The Shape's the Thing: Klinsmann Adopts a 4-4-2
Jurgen Klinsmann mixed things up against Mexico, and it seemed to catch the visitors off-guard. ASN deputy editor Noah Davis spoke to the coach and players about the U.S.'s tactical adjustment.
BY Noah Davis PostedGLENDALE, Ariz.—The biggest surprise when U.S. Soccer announced the Starting XI against Mexico wasn't that Tony Beltran got the nod over DeAndre Yedlin. It wasn't the absence of Landon Donovan (especially in retrospect after word of the tendinitis in his left knee trickled out post game). It was the formation. Instead of going with its standard 4-2-3-1, the Americans played a 4-4-2 featuring a diamond midfield with Michael Bradley at the top and Kyle Beckerman at the base. The change was designed to do two things: give the lone forward help and facilitate Bradley's ability to freelance. "The hope was that he gets into the box," head coach Jurgen Klinsmann said after the 2-2 draw. "The hope is that he is actually dangerous to score and gives Clint [Dempsey and Chris Wondolowski] help. Often, we had situations where we didn't give enough support to our forwards. When you look at Jozy [Altidore], often we had him disconnected." In a dominating first half, the plan worked perfectly. Beckerman sat just above the center back tandem of Matt Besler and Omar Gonzalez, doing the "dirty work" in the words of Landon Donovan, breaking up Mexican forays forward in that way he does so well. The Real Salt Lake captain was brilliant as the second-to-last line of defense and able to release pressure with smart passes after he won the ball. His counterpart ran box-to-box, tracking all the way back to pick up the ball from the center backs when necessary and, freed of many of his defensive responsibilities, keying the attack. "He was able to get into the attack, get close to goal, be effective," Beckerman said. "It was really just fun." Whereas Bradley and Jermaine Jones work as two pistons, often misaligned, Bradley and Beckerman were more akin to an anchor and a free-floating buoy. The U.S.'s second goal served as a perfect example of how the system should work. It came when Bradley made a long run into the box and flicked on a cross from an overlapping Tony Beltran. Bradley didn't put it on net but instead across the face of the goal where Wondolowski finished the play with aplomb. It showed everything that makes Bradley Bradley: timing, ability, understanding, and vision. As a whole, the Toronto FC midfielder was happy with his role. "You're playing with a guy in Kyle who does a good job in taking care of things and being disciplined," he said. "It gives me more freedom to be mobile, to be on the move, to get forward, to be up and down, to be more two-way. There's no doubt that I enjoy that." The question is whether it will continue. Klinsmann clearly wants to play Bradley and Jones, which will necessitate reverting back to the five-man midfield or keeping the four-man line but tasking Bradley, who is more disciplined than Jones, with holding back more. That, obviously, negates the tactical advantages on display against Mexico. The 4-4-2 has its own flaws. The formation can get too narrow if the wingers like Graham Zusi and Brad Davis don't get wide enough, which is a tendency for the U.S., or if the fullbacks don't overlap. Klinsmann made sure to note how successfully Beltran especially but also Michael Parkhurst were in doing so against El Tri. They might struggle to do so, however, against stiffer competition where the Americans have less of the ball. There's also the concern of falling victim to a lightning-fast counter attack. Yes, we are talking about you, Cristiano Ronaldo. And, probably, like the entire German team, too. And Ghana while we're at it. But Klinsmann likes the ability of the formation to get players into the attack. "If we have two guys to play into up front and Michael joins them then guys in the half position like Graham and Brad Davis go forward as well," he said. That's been a weakness for the Americans in the past, as Altidore languishes without any support. In some sense, improving the attack could also make the defense better by putting more pressure on the position. In the first half – one of the best 45-minute periods the Americans have put together–they moved the ball quickly, passed crisply, and played with a pace that Mexico could not match. That's not something you would have said about the U.S. many times in the past. It was partially simply playing well, but the formation had an effect as well. So yes, the 4-4-2 has a future for a number of reasons. The biggest one might not even have anything to do with specific games or opponents. Merely the threat of an effective 4-4-2 in addition to the well-trod 4-2-3-1 gives the Americans flexibility and forces teams to game plan for more options, thus limiting the time they can spend focusing on individual ones. Brazil, after all, isn't a one-off; it's a three-match tournament with two winners. "We need to have two, if not three different systems, for the World Cup to hopefully confuse our opponents a little bit," Klinsmann said. If his plan succeeds, he'll need formations for at least four games. Noah Davis is ASN's deputy editor. Follow him on Twitter at @noahedavis.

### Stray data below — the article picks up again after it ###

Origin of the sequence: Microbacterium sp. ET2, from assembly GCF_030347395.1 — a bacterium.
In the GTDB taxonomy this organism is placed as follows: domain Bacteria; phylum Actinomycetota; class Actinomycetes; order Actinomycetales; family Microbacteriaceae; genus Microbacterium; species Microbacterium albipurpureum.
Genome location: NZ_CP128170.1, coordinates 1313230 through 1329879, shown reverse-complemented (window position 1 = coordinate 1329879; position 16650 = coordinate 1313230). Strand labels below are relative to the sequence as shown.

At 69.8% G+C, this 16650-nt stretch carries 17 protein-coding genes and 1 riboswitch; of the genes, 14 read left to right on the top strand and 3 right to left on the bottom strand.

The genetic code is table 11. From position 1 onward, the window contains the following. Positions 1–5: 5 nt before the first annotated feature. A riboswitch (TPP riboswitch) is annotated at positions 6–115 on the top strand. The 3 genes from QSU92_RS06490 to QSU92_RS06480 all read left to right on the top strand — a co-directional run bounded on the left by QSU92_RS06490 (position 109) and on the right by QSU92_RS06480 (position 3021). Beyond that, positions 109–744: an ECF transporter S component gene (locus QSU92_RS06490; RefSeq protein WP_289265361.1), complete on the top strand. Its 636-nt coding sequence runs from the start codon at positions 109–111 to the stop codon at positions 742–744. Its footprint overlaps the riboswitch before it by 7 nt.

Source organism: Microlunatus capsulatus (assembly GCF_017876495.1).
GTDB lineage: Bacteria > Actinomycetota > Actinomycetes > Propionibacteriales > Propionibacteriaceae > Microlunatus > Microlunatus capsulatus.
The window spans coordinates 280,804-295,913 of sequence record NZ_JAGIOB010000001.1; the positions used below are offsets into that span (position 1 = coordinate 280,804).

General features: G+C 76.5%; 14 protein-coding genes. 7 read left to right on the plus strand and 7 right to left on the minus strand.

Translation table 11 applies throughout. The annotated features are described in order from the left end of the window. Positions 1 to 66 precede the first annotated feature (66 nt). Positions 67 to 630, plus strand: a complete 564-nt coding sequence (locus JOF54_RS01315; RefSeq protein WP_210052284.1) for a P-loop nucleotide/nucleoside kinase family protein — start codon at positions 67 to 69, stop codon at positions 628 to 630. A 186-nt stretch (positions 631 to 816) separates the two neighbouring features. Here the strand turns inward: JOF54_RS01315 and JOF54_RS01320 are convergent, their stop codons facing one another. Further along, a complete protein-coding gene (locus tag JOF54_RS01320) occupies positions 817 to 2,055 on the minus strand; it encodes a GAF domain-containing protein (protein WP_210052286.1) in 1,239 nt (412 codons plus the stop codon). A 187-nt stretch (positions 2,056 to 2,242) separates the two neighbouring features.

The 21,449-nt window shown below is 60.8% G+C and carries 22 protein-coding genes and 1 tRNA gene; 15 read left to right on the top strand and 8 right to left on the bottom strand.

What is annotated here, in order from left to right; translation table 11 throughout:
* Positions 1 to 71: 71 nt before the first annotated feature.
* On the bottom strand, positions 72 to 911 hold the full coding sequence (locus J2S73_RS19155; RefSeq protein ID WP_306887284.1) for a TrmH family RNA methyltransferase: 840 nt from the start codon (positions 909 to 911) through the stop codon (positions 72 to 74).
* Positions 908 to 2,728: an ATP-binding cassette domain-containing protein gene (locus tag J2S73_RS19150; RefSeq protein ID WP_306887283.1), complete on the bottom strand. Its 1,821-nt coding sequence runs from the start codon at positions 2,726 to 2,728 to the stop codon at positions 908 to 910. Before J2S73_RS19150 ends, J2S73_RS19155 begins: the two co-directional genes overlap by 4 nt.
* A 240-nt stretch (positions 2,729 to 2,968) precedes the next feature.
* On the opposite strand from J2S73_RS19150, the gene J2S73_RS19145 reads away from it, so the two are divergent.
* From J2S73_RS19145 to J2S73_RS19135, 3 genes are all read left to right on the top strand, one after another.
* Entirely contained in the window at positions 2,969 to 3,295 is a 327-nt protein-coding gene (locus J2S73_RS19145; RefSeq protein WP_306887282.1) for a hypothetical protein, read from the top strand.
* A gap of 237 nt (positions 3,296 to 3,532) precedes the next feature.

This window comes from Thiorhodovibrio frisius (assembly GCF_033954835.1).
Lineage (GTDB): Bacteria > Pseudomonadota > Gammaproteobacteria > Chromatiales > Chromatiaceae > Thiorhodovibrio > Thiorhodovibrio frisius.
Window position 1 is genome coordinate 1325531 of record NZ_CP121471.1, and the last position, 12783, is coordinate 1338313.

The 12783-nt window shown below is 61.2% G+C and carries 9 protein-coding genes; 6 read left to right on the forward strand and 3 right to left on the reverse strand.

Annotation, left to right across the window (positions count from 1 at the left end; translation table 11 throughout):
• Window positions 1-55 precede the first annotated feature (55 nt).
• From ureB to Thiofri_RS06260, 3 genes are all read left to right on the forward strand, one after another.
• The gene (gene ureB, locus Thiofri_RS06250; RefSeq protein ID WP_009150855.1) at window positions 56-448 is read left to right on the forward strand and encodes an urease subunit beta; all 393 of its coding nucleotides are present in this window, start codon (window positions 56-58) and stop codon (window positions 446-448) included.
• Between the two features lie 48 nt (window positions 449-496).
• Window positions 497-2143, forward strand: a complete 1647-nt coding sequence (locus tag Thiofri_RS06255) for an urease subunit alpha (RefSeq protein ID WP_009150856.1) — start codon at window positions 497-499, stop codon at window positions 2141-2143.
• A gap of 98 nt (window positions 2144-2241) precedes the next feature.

April 03, 2014
April 03, 2014